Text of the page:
Inflation canary keels over

The West's orgy of monetary stimulus of the last few years is fuelling hyper-inflation in some unlikely places.

If you'd asked a banker in Israel in 1970 if he thought he'd be seeing inflation at 100% within a decade, he'd have laughed you out of the room. Yet by 1980 it had hit 191% and by 1984 prices were rising at an annual rate of 445%.

The banker would have been shocked. But open-minded economic historians wouldn't have been so surprised. Why? Because hyperinflation isn't unusual. It happened in Argentina in the 1970s and 1980s; in Brazil between 1986 and 1994; in Bulgaria in 1996; in Poland in 1989; in China in the 1940s; in Turkey during the 1990s; in Georgia in 1994; in Greece in 1944; and, of course, in Zimbabwe until very recently. And it is happening even now.

Indeed, Simon Black of notes that things are going horribly wrong in Laos. It is, he says a "small landlocked economy in southeast Asia that is often overlooked in favour of its neighbours". But it's "the canary in the coal mine" when it comes to inflation. Laos has vast resources, being "home to some of the most fertile land in the world" and a relatively small population. Yet the price of staple foods has "soared in recent months".

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This isn't about food shortages there aren't any in Laos. "The price hikes are simply another indicator of monetary inflation causing severe price inflation." The trillions in new currency units being "compulsively manufactured" by Western central bankers are finding their way into Laos just as they are into most other economies.

So what next? Here's the worrying bit. The government in Laos has agreed in principle to raise the minimum wage. The amount is as yet undecided but Black suggests it might go up by 40% or so. That would make it double its 2009 levels. The minimum wage in Laos is low (under $70 a month), but that doesn't mean this doesn't matter: once wages start to chase prices you enter the kind of wage spiral that always ends badly.

You think it can't happen here. Maybe it can't. But we have a relatively weak, short-termist government both here and in the US our politicians are more concerned about popularity than sustainability. Due to the orgy of monetary stimulus of the last few years, the integrity of our fiat money supply is already being undermined pretty quickly. It doesn't take much for confidence in a currency to disappear or, with the UK Retail Price Index at 4.8% and interest rates at 0.5%, for inflation expectations (and hence wage demands) to soar.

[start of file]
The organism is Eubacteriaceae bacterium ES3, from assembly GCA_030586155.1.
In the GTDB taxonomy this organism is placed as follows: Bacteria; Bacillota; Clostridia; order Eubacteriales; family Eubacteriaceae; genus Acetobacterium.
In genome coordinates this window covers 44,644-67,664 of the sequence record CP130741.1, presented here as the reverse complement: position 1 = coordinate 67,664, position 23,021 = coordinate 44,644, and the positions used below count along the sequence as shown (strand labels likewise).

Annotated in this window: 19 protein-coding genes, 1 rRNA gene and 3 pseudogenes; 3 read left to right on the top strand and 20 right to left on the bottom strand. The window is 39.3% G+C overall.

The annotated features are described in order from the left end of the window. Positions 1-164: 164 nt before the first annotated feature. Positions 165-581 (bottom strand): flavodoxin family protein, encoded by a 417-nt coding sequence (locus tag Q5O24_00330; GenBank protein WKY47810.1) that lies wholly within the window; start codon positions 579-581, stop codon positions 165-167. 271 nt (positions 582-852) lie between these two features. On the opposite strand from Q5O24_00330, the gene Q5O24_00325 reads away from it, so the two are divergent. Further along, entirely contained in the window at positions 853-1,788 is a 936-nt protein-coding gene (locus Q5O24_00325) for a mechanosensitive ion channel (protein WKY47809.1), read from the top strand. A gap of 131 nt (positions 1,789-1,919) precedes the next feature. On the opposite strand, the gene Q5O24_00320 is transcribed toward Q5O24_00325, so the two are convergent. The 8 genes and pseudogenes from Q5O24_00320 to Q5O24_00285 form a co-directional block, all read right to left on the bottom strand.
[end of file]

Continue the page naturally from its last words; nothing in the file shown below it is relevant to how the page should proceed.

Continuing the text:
So I'm taking Laos as a warning and I'm keeping a very close eye on UK wages. I'm also noting with interest that at 3.7% the Consumer Price Index in Britain is now higher than it is in Zimbabwe (3.2%).

Merryn Somerset Webb

Merryn Somerset Webb started her career in Tokyo at public broadcaster NHK before becoming a Japanese equity broker at what was then Warburgs. She went on to work at SBC and UBS without moving from her desk in Kamiyacho (it was the age of mergers).

After five years in Japan she returned to work in the UK at Paribas. This soon became BNP Paribas. Again, no desk move was required. On leaving the City, Merryn helped The Week magazine with its City pages before becoming the launch editor of MoneyWeek in 2000 and taking on columns first in the Sunday Times and then in 2009 in the Financial Times

Twenty years on, MoneyWeek is the best-selling financial magazine in the UK. Merryn was its Editor in Chief until 2022. She is now a senior columnist at Bloomberg and host of the Merryn Talks Money podcast -  but still writes for Moneyweek monthly. 

Merryn is also is a non executive director of two investment trusts – BlackRock Throgmorton, and the Murray Income Investment Trust.